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2,500 suspected cases of H1N1 reported at university

  • Story Highlights
  • Outbreak of flu at Washington State University shows few signs of slowing down
  • No one suspected of having swine flu has been hospitalized so far, school says
  • Some of the people stricken say illness feels milder than regular case of flu
  • University "treating all patients with influenza-like symptoms as if they have H1N1"
By Patrick Oppmann
CNN
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SEATTLE, Washington (CNN) -- An outbreak of flu at Washington State University showed few signs of slowing down as more students continued to report symptoms suspected of being from the H1N1 virus, school officials said Wednesday.

WSU Web page gives information, advice to students who suspect they may have H1N1 virus.

WSU Web page gives information, advice to students who suspect they may have H1N1 virus.

About 2,500 students have come down with possible cases of H1N1 since classes began August 24, said James Tinney, WSU director of media relations.

He added, "It takes about three to four days to get over the virus, so many of the people who have had it are already feeling better and are back in class."

On Wednesday, 169 new suspected cases of the virus, also known as swine flu, were reported among the nearly 18,000 students that make up the school's Pullman, Washington campus, according to a university news release.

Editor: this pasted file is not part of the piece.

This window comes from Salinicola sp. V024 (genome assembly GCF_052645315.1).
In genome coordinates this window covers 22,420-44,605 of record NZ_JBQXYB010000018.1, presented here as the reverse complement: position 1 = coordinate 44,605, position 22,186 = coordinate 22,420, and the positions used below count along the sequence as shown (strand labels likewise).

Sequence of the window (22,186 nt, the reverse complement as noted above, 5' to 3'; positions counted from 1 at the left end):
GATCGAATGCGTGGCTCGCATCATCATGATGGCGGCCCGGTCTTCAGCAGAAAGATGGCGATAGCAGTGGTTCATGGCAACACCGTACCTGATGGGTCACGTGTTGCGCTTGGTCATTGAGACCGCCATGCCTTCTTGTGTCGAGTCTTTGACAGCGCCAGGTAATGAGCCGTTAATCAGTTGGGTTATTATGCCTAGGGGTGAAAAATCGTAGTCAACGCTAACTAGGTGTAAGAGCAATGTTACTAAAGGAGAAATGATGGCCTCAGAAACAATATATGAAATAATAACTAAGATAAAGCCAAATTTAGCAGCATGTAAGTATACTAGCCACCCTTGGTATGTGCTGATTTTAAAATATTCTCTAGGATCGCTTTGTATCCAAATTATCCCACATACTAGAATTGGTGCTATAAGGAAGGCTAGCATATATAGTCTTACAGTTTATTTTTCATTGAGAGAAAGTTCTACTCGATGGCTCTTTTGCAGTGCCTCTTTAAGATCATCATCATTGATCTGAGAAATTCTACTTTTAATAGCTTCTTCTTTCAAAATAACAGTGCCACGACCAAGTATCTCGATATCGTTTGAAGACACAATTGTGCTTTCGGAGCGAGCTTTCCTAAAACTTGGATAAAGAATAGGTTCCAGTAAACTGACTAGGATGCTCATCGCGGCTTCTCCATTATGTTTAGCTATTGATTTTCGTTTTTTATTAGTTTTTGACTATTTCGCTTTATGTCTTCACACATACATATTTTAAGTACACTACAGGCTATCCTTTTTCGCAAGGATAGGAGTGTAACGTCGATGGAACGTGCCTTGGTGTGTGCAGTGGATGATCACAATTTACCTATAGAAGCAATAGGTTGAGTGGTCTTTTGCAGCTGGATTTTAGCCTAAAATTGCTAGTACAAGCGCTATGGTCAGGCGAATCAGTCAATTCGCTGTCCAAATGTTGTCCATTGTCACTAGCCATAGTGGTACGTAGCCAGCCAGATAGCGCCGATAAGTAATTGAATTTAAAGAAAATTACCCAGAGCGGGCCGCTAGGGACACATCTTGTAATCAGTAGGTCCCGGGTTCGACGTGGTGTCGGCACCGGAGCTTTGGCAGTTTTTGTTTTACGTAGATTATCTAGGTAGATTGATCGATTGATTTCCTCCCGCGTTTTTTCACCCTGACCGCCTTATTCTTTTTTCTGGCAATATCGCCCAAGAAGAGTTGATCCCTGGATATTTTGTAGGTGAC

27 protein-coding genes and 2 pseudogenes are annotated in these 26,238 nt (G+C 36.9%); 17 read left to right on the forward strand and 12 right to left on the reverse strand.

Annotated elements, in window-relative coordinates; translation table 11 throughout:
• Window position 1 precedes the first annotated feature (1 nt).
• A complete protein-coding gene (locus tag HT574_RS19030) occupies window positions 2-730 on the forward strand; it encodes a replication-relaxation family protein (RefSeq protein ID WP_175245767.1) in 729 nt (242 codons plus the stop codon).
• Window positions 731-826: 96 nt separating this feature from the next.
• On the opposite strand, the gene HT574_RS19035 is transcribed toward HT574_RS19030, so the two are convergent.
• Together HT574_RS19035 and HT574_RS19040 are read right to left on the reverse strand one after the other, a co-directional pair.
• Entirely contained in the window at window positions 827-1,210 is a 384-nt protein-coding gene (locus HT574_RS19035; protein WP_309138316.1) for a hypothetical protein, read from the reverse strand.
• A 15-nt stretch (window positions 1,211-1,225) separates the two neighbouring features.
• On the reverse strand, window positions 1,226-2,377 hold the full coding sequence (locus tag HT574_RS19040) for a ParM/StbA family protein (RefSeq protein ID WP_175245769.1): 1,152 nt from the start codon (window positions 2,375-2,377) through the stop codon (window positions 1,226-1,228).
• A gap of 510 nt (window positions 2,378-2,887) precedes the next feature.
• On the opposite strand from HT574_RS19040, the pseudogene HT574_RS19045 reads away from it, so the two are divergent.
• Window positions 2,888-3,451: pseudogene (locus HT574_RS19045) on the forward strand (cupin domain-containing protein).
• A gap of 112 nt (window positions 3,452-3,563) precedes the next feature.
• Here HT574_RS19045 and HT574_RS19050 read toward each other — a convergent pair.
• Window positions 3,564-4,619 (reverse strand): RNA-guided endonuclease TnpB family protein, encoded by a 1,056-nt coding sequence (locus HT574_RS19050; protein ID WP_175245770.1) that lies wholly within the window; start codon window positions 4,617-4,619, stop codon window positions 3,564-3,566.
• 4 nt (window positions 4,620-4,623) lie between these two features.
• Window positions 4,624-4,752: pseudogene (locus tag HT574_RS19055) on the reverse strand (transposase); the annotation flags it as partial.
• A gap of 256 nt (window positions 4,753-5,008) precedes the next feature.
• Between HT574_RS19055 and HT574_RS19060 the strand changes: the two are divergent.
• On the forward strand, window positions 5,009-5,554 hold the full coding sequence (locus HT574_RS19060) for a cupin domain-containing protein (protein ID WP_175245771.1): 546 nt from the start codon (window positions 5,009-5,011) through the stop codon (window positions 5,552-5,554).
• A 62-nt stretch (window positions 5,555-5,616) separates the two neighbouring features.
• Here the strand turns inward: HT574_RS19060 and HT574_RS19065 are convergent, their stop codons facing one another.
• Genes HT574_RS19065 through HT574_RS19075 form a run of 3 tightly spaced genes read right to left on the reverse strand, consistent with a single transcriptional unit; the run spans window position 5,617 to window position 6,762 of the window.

The university said while it is no longer testing sick students to confirm H1N1, it is following guidelines from the Centers of Disease Control and Prevention and the local health department by "treating all patients with influenza-like symptoms as if they have H1N1."

Students who contact the school health services department complaining of symptoms of swine flu are urged to stay at home and drink fluids. None of the suspected H1N1 cases have required hospitalization so far, said a university news release. Video Watch report on what to look for with H1N1 »

Despite the high number of possible cases, media director Tinney said the students and faculty are not alarmed.

"The symptoms are fairly mild; some people have said milder than a regular case of the flu. I don't see people walking around the campus wearing masks," he said. Read about H1N1 facts »

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But Tinney said officials were surprised that the long Labor Day weekend, when most students left campus, did not do more to interrupt the virus' spread.

"I guess we are an early test case of how this virus will spread over the population," Tinney said.

All About Swine FluWashington State University

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